There is clearly visible tip of the needle in the center of the pseudoaneurysm sac. Also whole length of the needle is visible

Fig. 2

Compression of ipsilateral iliac artery during UGTI (ultrasound-guided thrombin injection) procedure

Fig. 3

The whole UGTI (ultrasound-guided thrombin injection) procedure is presented on the flow diagram. Precise timing of compression, puncture, and injection is presented on the time line. Black arrows represent the beginning and finishing of each critical action during the procedure. PSA pseudoaneurysm, US ultrasound

Results

We successfully treated 46 consecutive patients, 17 males and 29 females, aged 53–74 years (median 60 years). All the patients at the time of the procedure were on antiplatelet/anticoagulation therapy for more than 3 days. All the patients included in the study were treated with USGC/UGTI within first 72 h after the puncture of the femoral artery. Seven of 46 patients were treated with USGC repair method, and 39 with UGTI with manual, ipsilateral iliac artery compression. Sixteen of 39 patients (41%) had PSA with short (<3 mm) and/or wide (>3 mm) tract. Success rate of UGTI with manual compression of ipsilateral iliac artery in this group was 100%. Success rate in the other group was 96% (PSA with longer >3 mm and narrow <3 mm tracts). Overall success rate was 97% with the complication rate of 2.6%. One patient developed thromboembolic occlusion of the distal arteries after UGTI. This patient had PSA with short (<3 mm) and wide (>3 mm) tract. Ten seconds after thrombin injection pulse oximeter recordings decreased from 96 to less than 80%. On US Doppler imaging, a significantly lower flow through the posterior tibial artery was recorded. The patient was immediately treated with intravenous heparin (desired PTT range 46–70 s) resulting in full circulation recovery in the next 12 h. None of the patients enrolled in the study developed infection of the puncture site or allergic reactions. Results are presented in Table 1.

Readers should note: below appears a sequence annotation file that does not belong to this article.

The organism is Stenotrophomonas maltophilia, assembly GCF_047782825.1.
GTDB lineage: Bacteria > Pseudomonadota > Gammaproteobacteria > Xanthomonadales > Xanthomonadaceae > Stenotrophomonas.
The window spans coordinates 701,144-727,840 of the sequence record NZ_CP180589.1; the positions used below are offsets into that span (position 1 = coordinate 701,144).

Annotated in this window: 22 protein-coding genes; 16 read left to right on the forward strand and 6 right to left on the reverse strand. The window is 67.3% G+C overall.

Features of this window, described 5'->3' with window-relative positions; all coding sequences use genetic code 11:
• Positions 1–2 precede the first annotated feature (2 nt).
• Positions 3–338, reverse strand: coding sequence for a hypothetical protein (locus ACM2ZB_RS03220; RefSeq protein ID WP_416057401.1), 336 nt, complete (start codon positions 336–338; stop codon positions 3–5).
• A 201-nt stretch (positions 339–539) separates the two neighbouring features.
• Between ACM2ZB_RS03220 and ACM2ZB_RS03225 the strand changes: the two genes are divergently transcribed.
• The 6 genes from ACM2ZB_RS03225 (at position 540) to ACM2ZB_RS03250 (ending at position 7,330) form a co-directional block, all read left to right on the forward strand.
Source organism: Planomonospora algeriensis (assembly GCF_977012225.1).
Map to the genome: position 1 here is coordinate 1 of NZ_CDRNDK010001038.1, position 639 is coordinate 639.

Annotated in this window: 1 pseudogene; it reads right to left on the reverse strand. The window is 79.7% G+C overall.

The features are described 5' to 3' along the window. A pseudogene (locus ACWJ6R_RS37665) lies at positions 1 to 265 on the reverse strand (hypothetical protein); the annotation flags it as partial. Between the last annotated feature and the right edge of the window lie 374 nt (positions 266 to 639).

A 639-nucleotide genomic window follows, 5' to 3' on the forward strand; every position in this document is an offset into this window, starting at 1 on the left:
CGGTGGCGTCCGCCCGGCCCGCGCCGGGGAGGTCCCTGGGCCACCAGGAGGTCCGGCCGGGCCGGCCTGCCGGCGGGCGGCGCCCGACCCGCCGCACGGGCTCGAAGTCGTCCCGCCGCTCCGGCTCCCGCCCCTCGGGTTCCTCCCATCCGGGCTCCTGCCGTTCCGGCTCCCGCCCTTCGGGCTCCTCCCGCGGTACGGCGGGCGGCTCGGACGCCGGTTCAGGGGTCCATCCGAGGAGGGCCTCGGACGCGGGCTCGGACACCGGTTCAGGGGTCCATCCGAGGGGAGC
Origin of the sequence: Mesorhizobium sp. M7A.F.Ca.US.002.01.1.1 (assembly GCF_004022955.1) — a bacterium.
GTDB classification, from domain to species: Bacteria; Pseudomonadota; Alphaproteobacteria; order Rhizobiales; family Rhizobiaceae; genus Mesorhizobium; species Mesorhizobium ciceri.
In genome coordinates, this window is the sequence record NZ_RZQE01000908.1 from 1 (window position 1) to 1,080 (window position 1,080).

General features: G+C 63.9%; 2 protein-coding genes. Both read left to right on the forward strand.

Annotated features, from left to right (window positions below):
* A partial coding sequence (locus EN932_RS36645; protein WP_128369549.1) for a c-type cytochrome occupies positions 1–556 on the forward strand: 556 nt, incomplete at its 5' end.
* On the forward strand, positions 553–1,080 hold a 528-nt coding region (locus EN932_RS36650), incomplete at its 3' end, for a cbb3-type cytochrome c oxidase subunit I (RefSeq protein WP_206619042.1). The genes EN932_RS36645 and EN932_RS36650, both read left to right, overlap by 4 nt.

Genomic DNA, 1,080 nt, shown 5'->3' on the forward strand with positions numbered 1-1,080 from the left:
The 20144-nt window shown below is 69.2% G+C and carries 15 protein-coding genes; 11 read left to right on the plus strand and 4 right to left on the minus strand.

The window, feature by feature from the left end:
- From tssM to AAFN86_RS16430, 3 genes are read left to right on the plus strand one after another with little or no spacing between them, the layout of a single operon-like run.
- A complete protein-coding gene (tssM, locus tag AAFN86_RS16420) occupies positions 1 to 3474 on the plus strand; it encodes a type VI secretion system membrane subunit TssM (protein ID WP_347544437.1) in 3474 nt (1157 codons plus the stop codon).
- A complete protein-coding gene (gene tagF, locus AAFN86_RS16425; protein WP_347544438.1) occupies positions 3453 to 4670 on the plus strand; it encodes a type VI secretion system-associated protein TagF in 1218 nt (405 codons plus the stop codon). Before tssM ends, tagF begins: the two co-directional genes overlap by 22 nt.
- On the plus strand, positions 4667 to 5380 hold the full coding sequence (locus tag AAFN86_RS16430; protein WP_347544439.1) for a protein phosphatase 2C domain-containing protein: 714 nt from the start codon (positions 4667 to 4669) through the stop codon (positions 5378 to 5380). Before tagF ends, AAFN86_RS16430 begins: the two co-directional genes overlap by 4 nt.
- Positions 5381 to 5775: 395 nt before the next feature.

Table 1

Succes and complications of the UGTI (ultrasound-guided thrombin injection) technique with simultaneous manual compression on ipsilateral iliac artery regarding two different categories of the PSA (pseudoaneurysm)

 

UGTI

UGTI(S/W)

Total

No. of patients

23

16

39

Successful procedures (%)

22 (96%)

16 (100%)

38 (97%)

Complications (%)

0

1 (6.3%)

1 (2.6%)

UGTI PSA with long (>3 mm) and narrow (<3 mm) tract, UGTI (S/W) PSA with short (<3 mm) and/or wide (>3 mm) tract